‘Gender-affirming care’ is a menace to young women
There has been a staggering rise in the number of women and girls having double-mastectomies.
The number of gender-affirming surgeries in the United States nearly tripled between 2016 and 2019, according to a recent study in a major medical journal. And this trend is particularly pronounced among young women and girls.
In the Journal of the American Medical Association study, around 27,000 of the 48,000 patients analysed (57 per cent of all cases) were breast and chest surgeries. Only 35 per cent of surgeries were genital procedures. Over half of the patients were aged between 19 and 30, about 22 per cent between 31 and 40, and eight per cent were aged between 12 and 18.
The growing number of young women suffering from gender dysphoria is particularly alarming. Young women are seeking help to transition at earlier ages than boys – the average age girls seek professional help is 11 and for boys it is 13. And young women are also the most likely to undergo procedures to change their sex characteristics early on.
There are many possible factors that are contributing to this sharp rise in medically transitioning young women. There is the oppressive confinement of femininity; the unattainable beauty standards that young women are inundated with on social media; and the enduring stigma against lesbianism that causes many women to internalise homophobia. Either way, it is clear that our society is doing a poor job of supporting their health and psychological development.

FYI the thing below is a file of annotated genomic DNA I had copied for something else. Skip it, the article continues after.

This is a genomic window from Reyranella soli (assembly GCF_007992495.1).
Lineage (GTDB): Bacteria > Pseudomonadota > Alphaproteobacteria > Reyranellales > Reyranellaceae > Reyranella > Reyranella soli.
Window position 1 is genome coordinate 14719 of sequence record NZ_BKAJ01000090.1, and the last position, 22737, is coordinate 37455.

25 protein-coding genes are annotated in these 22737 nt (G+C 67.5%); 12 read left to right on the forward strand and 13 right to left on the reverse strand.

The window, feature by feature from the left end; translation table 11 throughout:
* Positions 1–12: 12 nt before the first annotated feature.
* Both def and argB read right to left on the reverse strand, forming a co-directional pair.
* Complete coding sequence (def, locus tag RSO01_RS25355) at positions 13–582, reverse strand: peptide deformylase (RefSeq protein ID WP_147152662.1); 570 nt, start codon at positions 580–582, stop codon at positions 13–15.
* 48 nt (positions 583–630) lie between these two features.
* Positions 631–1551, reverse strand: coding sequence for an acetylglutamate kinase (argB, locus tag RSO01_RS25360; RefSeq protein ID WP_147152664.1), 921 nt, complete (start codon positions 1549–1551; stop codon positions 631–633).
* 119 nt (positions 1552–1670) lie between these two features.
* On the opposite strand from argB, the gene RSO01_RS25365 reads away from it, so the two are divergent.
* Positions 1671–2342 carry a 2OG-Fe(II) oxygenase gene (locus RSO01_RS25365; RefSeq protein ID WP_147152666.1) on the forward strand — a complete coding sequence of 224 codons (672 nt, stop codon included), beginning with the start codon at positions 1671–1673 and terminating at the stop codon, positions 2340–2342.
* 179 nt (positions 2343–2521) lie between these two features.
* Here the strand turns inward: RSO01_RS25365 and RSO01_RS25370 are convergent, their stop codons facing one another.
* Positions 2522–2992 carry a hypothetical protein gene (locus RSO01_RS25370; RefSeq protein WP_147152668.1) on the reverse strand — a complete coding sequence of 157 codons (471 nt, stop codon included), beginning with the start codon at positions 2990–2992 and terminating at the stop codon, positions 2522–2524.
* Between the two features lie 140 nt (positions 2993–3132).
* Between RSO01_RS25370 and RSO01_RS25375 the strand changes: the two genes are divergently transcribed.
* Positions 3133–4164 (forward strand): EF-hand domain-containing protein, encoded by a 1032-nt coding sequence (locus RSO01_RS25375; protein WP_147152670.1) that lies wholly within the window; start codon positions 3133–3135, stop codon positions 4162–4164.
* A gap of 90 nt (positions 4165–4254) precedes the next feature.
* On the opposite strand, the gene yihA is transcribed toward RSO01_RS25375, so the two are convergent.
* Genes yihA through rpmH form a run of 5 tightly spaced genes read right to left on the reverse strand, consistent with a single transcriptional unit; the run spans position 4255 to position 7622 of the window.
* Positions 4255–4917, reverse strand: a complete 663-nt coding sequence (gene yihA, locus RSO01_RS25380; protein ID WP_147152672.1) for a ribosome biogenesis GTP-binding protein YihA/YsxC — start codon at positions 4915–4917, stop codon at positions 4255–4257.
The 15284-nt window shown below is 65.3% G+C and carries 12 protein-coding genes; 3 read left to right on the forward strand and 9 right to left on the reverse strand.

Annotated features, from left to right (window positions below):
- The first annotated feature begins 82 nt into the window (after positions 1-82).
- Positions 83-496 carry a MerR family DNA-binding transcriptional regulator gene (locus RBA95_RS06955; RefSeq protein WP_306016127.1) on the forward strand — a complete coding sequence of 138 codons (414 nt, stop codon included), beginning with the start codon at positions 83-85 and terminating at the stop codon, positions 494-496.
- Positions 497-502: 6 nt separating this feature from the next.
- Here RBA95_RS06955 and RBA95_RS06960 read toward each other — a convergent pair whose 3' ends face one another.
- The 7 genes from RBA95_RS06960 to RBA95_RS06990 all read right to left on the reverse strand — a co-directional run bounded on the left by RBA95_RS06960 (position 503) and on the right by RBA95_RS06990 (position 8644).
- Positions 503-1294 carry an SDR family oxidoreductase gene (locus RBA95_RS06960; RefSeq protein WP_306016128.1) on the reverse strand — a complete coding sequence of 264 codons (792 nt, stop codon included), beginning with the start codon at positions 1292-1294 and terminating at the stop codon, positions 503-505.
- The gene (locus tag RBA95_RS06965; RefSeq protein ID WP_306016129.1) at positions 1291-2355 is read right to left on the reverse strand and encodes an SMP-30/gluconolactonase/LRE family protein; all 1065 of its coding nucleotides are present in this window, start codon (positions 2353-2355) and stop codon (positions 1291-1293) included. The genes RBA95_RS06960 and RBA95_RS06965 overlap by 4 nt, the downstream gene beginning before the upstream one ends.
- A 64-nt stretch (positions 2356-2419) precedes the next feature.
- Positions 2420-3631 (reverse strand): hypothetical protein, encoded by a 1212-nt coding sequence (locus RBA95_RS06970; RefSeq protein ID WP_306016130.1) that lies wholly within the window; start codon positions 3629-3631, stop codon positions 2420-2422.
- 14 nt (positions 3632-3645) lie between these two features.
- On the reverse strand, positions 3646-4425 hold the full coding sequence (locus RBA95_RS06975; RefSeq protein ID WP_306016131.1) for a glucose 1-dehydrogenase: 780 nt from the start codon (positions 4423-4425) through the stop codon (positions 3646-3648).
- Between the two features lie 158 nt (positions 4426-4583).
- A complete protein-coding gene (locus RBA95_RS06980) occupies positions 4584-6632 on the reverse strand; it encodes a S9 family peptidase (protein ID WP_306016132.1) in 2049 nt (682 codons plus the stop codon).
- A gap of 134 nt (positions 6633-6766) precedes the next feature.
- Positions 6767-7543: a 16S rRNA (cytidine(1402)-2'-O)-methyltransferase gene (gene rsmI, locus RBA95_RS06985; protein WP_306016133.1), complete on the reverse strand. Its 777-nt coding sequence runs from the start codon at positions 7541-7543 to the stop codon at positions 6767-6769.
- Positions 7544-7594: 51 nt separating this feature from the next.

It seems as if young women are being subtly encouraged to view gender transition as a way to escape the problems of womanhood. And the industries that profit from gender-affirming surgeries are laughing all the way to the bank.
What these surgeries are not doing is helping girls and young women deal with any pressing social and psychological issues they might face. Instead of responsibly assessing and responding to the root causes of these issues, medical practitioners are offering what appears to be a magical, medical solution to underlying problems. The impact of all this has been devastating, from women’s irreversible loss of their healthy breasts to infertility and more.
Take the tragic case of 19-year-old Chloe Cole, a young detransitioner whose medical journey began at the tender age of 12. She was prescribed puberty blockers before undergoing ‘top’ surgery (ie, a double-mastectomy) in her mid-teens as part of her transition from female to male. Then, in 2021, she realised that she would like children of her own, but discovered that the effects of puberty blockers and testosterone might mean that she couldn’t. How many more young women like Chloe will there be before we put a stop to the madness of gender-affirming care for minors?
The rapid rise of gender-affirming surgeries ought to set off alarm bells. Vulnerable young people are at serious risk of suffering irreversible harm.
Angie Speaks is an intern at spiked.
Picture by: Getty.
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